Last Saturday night, I realized that I had been remiss in planning a way to celebrate the Assumption of Mary, a Holy Day of Obligation, in a way that would be accessible to Luke and Nina (since, to be honest, Mass alone does very little for them at this point, but provide a way for them to push parental buttons!) With no related picture book at hand, no Liturgical Tea menu ingredients in the cupboards and no real idea about how to recognize the occasion since doing such things was beyond the scope of my own 70’s and 80’s Catholic upbringing, I thought, simplicity and spontaneity are best. So, after reading bedtime stories, I asked Luke and Nina if they remembered what day the following day would be. “Sunday.” And what do we do on Sundays? “Go to church.” And do you know tomorrow is a very special day at church? “The celebration!” (Luke has been looking forward to a church family day that is coming up in honor of our parish’s 125th anniversary.) No, that is next week. This week we are going to honor someone. “Jesus?” No, Jesus’ Mommy. “Mary?” Yes. Let me tell you a story about Mary…
At that point, I began telling the kids a brief story about Mary from when the angel Gabriel came to tell her she was to have Baby Jesus to when she was assumed into Heaven. To keep the kids engaged, I paused at the parts they already knew from Christmas and Easter time studies so they could co-tell the story. And, to help with he “joyful obedience” theme I have been trying to stress in our home, I continually emphasized how Mary said, “Yes!”
By the time I got to Mary being assumed into Heaven, Luke was excited and said that since Sunday was to be a celebration, we should make something. He suggested a cake “to share with everyone there (at church).” Pleased with his wish to be so generous, but knowing his idea was not one I was ready to follow through on this year, I gently said, “Luke, what a great thought. I think everyone would like some cake. But, Mommy is alone with you all this weekend. I don’t think I can help you make enough cake for everyone, while taking care of you, Nina and Jack, and getting us all ready for church.” Luke accepted this and began to wonder what else we might offer. Nina piped up with an idea: We could bring a “juice box to give Mary at the church.” (Juice boxes are a treat in our home.) This was sweet, I thought, and doable, but by morning, both Nina and Like had forgotten the idea.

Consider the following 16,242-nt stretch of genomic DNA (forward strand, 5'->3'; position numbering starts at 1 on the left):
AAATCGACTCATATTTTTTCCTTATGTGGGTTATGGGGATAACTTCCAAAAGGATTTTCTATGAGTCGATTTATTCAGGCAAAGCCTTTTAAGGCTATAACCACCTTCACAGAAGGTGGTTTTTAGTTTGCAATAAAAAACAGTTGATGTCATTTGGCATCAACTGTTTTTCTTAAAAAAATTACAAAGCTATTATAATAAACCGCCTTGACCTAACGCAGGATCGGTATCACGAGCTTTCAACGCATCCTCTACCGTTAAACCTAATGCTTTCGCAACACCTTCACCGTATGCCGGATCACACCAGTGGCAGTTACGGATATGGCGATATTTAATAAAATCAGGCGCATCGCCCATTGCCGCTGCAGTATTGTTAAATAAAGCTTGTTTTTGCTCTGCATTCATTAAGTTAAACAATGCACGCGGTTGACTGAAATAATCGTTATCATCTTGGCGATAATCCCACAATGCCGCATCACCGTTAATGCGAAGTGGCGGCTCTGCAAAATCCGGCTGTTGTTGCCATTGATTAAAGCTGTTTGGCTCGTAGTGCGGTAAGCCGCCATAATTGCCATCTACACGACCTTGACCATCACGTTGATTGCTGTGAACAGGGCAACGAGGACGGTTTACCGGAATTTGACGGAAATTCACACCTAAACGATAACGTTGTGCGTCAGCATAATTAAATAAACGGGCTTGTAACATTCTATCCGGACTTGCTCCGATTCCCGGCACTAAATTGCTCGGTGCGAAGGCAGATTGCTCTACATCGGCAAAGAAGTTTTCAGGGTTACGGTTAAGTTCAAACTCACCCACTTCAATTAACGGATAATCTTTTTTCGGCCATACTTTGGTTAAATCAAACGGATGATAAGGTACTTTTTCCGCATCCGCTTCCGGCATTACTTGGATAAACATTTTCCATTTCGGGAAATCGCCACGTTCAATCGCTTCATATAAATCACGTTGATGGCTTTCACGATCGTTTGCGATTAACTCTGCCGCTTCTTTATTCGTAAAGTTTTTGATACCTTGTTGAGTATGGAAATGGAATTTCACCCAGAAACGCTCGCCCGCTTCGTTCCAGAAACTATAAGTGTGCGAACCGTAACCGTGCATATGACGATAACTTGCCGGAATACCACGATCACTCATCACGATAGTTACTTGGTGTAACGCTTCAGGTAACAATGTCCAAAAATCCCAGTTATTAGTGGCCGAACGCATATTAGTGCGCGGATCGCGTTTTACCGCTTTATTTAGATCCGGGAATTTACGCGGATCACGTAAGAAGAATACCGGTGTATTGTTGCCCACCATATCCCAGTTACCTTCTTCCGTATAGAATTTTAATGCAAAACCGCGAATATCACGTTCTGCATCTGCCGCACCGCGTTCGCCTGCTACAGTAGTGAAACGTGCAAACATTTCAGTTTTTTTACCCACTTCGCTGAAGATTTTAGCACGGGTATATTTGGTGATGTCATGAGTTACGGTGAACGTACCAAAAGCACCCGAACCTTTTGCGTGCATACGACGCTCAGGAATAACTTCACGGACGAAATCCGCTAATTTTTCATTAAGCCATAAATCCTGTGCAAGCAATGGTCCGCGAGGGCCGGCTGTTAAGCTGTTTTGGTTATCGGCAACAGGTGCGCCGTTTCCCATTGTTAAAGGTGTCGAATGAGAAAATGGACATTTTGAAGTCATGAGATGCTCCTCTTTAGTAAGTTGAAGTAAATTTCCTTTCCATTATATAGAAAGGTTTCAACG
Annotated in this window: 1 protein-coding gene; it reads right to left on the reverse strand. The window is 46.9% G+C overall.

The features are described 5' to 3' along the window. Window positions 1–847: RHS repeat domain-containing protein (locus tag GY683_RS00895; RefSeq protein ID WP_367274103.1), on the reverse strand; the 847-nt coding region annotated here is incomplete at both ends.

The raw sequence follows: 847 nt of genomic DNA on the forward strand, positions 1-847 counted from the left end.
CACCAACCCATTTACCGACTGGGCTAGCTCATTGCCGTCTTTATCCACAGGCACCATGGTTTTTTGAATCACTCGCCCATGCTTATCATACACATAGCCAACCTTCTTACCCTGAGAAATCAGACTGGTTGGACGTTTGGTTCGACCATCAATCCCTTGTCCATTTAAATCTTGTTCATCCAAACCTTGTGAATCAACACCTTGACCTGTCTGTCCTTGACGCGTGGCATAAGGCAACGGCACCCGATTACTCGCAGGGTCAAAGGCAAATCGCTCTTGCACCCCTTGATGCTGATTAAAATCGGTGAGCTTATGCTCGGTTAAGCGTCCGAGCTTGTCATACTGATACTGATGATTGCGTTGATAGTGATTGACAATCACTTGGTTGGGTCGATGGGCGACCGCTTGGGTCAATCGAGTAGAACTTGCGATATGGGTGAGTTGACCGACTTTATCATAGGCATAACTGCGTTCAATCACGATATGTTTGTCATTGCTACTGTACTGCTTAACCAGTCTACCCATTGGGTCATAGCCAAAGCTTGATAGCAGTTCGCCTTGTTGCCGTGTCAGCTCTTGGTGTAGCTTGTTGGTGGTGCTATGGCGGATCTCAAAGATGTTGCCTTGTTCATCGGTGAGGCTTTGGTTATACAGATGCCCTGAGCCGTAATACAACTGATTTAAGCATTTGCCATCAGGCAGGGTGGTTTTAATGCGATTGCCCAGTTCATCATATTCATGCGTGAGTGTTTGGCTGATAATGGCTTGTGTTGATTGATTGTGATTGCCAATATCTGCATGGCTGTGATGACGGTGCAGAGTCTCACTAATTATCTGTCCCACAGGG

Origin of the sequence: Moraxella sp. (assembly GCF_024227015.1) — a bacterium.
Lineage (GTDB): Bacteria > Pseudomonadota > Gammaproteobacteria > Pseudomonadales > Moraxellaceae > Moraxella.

Instead, during our picnic breakfast, as I told Luke, Nina and Jack the Assumption story once again, Luke and Nina decided they wanted to act it out. “I can be Mary,” Nina offered. “And, Jack is young Jesus and I am old Jesus,” Luke leapt aboard. “And who can be the apostles? And the…” and so the planning began.
As things unfolded, the planning was a lot more promising than the play ended up being. The kids decided to skip the beginning and middle of story of Mary, choosing to go straight to the Assumption instead. (So much for baby Jack’s role in the drama!)
In need of a tomb, the kids re-named a dinosaur cave of bricks and sticks that they had built a few days earlier “Mary’s tomb”. Nina stood in this and Luke, as Jesus, came from the heavens (the light post in our yard) to carry her to Heaven, body and soul. But, being human, and not the real Jesus, he tripped Nina, who fell and began to cry. So, the dramatic play ended and the three-year-old drama began…
Drama aside, with just a few story tellings and one somewhat failed enactment of the Assumption, Luke and Nina understood enough to create their Assumption Art. Then, when Daddy got home from drill later that evening, Nina eagerly brought him to the hallway to see their artwork. Luke followed, happily explaining the story behind it.
Simple? Perhaps. Inspired? Indeed! Even though my knowledge and preparation for the Assumption was limited, my kiddoes seemed to gain from our experiences. All things are possible with God!